Bennet wants to use settlers to boost Israel’s PR

New Judea and Samaria council head seeks to change current image of settlements as a liability to the Jewish state.

By GIL STERN STERN HOFFMAN,
February 2, 2010 01:50
3 minute read.
Naftali Bennet, new director-general of the Counci

Naftali Bennet 311. (photo credit: Courtesy)

The new director-general of the Council of Jewish Communities of Judea, Samaria and the Gaza Strip, Naftali Bennett, believes settlers should be at the forefront of defending Israel abroad and should not be seen internationally as a liability to the Jewish state.


Bennett learned about how to improve Israel’s image from Prime Minister Binyamin Netanyahu when he served as his chief of staff from 2006-2008 while the Likud leader headed the opposition. Now Bennett will face off against Netanyahu on issues such as the construction moratorium in Judea and Samaria.

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“I am happy that the Council put its trust in me,” Bennett said. “I know there will be many challenges ahead and that I have very big shoes to fill.” Bennett will replace Pinhas Wallerstein, who resigned from the post a few weeks ago.

A native of Israel, Bennett, 37, lived in Manhattan for four-and-a-half years while serving as CEO of the hi-tech company he co-founded, Cyota.

He sold the company to RSA Security for $145 million in 2005.

A major in the IDF reserves, Bennett served in the IDF’s elite Sayeret Matkal and Maglan units. He led several operations in South Lebanon during his initial service and served in the Second Lebanon War in the reserves.

Bennet lives in Ra’anana, making him the council’s first director-general who has not lived in Judea and Samaria.

Wallerstein, in contrast, was one of the first residents of the Ofra settlement and was responsible for helping develop the entire Binyamin region. He had held public positions in Judea and Samaria since 1975.

Former Kedumim mayor Daniella Weiss said she did not believe the residents of Judea and Samaria could be well served by someone who lived outside the region.

“It creates a situation where he cannot identify with or understand many of our concerns,” said Weiss.

There are so many issues that can only be properly understood by living in the region, day in and day out, she said.

“If you don’t feel it on your flesh, it’s not the same,” she said.

“In my opinion he won’t stay in this position more than a few months,” she added.

But Karnei Shomron council head Herzl Ben-Ari said Bennett’s address had nothing to do with his qualifications for the job.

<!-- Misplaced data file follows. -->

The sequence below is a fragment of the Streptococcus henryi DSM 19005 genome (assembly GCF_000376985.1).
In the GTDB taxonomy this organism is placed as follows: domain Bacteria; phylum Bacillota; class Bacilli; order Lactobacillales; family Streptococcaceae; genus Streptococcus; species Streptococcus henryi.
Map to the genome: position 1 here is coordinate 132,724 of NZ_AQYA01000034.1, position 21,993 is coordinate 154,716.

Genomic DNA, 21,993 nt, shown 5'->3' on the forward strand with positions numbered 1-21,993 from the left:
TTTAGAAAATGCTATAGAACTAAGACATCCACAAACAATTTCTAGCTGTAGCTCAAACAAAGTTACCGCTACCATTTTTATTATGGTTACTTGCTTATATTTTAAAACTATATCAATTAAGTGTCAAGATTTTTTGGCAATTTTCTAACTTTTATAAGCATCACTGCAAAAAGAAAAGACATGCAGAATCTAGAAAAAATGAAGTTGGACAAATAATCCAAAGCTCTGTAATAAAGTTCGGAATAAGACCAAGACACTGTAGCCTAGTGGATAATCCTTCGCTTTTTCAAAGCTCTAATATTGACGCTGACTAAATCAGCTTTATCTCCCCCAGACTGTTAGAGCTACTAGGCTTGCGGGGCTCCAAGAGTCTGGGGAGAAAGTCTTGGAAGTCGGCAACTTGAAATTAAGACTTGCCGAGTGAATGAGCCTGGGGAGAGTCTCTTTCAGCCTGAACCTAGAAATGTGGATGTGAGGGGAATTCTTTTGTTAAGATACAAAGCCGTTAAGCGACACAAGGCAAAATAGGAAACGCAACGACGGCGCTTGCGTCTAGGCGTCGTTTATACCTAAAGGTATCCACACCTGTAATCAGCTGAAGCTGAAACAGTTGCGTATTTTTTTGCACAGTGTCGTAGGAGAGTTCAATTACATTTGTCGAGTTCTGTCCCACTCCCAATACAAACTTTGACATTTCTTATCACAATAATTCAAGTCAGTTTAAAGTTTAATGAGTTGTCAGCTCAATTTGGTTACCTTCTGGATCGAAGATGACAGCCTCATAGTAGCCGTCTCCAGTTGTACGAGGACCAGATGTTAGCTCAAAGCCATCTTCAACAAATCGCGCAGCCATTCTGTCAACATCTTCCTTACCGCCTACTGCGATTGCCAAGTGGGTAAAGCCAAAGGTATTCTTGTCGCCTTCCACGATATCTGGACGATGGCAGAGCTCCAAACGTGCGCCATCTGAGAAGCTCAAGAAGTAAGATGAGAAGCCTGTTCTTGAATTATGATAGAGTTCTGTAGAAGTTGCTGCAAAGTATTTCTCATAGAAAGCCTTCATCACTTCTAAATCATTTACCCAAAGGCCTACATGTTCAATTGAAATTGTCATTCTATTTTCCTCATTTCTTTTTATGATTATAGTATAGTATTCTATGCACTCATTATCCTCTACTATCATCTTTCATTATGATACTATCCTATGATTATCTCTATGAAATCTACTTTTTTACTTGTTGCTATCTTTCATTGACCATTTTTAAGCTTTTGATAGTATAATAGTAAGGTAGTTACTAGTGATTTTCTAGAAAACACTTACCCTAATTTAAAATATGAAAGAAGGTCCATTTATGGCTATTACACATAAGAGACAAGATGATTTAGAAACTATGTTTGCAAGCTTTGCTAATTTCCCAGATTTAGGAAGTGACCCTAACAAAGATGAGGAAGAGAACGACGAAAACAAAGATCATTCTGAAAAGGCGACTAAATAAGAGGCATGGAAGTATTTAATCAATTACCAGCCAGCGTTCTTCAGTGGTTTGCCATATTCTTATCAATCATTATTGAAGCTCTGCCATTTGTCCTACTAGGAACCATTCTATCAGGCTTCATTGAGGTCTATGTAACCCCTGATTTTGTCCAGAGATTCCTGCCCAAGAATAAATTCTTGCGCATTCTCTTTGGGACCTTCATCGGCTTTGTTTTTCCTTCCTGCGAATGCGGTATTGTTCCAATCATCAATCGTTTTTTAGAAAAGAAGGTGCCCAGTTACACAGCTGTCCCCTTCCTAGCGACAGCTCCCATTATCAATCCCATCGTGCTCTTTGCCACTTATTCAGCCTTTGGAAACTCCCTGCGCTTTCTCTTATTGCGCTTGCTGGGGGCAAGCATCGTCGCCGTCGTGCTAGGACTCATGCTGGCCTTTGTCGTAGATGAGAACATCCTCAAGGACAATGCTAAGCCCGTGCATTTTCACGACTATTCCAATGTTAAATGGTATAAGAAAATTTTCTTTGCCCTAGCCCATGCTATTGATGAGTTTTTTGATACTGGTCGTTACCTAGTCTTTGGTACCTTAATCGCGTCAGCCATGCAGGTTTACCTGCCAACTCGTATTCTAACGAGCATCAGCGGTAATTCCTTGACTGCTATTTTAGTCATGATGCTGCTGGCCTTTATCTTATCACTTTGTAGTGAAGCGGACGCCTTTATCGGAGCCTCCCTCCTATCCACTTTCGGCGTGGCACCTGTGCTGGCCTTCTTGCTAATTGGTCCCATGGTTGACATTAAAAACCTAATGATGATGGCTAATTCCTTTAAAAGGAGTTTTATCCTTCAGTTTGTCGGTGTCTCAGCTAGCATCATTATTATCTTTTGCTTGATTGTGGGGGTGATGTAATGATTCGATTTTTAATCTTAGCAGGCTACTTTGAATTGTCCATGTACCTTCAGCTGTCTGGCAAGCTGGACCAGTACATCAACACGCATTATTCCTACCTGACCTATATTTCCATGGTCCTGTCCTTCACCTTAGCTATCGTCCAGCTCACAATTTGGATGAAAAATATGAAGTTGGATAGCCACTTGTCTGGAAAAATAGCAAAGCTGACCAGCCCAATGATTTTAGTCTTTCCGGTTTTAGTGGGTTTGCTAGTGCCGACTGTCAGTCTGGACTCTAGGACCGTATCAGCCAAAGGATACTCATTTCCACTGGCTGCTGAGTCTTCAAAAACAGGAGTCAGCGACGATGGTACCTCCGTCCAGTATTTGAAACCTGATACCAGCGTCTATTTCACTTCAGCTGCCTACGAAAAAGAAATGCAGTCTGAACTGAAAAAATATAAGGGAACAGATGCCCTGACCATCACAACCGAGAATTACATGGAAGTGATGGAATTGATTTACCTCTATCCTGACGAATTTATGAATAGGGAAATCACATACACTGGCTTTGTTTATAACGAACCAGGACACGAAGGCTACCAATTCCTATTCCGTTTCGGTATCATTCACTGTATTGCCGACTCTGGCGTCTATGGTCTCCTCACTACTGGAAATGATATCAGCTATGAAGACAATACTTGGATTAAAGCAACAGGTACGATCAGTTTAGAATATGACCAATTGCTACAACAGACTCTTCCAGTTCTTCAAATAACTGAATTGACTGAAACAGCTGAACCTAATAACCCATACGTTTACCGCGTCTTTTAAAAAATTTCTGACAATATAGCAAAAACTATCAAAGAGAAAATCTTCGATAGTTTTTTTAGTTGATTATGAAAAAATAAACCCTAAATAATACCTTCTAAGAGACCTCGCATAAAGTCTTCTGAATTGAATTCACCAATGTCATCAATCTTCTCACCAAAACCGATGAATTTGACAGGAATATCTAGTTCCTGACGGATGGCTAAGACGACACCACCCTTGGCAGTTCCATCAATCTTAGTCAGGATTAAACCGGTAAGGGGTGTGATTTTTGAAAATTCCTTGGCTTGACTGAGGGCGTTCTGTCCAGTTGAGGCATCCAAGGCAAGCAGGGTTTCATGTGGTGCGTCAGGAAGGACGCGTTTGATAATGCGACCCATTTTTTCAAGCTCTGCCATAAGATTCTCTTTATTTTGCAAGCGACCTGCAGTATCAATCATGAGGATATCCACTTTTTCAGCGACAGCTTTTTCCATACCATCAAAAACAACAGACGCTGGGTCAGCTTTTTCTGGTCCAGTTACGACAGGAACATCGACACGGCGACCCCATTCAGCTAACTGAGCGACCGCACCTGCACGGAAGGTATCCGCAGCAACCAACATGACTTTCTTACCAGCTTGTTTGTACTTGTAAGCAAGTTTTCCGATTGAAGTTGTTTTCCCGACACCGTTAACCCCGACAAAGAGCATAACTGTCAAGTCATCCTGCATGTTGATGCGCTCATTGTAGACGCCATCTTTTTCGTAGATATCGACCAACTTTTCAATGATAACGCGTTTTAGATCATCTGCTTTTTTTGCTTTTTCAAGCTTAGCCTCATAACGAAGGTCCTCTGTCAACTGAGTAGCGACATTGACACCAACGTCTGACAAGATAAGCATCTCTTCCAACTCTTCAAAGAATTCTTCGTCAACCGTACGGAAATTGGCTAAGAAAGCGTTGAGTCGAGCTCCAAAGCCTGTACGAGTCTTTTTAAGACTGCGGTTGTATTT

“My sister doesn’t live in Judea and Samaria and that fact says nothing about her ideology or her Zionism,” said Ben-Ari.

Bennett, he said, “is the right person in the right place.”

He added that Bennett had impressive business, managerial and political experience that would be an asset to the council.

“We should bless him and wish him success, because his success is our success,” said Ben-Ari.

The Gush Etzion Regional Council head said he was concerned the selection process had not been carried out properly.

He said the job had not been adequately publicized.

Goldstein added that there should have been more collective discussions about the positions and its goals before a choice was made.

Instead, Bennett was presented to the council executive committee on the day of the vote.

Still, Goldstein added, Bennett could be a good choice for the job, and the fact that he comes from Ra’anana is an asset and not a detriment.

“He knows the language of Tel Aviv,” said Goldstein. Improving the image of Judea and Samaria in their eyes has to be one of the council’s main targets, he said.

It’s the people who live throughout Israel who will make decisions regarding the future fate of Judea and Samaria, Goldstein said.

Dani Dayan, who chairs the Council of Jewish Communities of Judea, Samaria and the Gaza Strip, said that according to the council’s regulations it was his responsibility to recommend a candidate to the executive committee, which approved his choice.

“I think he is the most suitable person and an impressive young person,” said Dayan, who added that he has the “management and leadership skills as well as the vision that are needed.”


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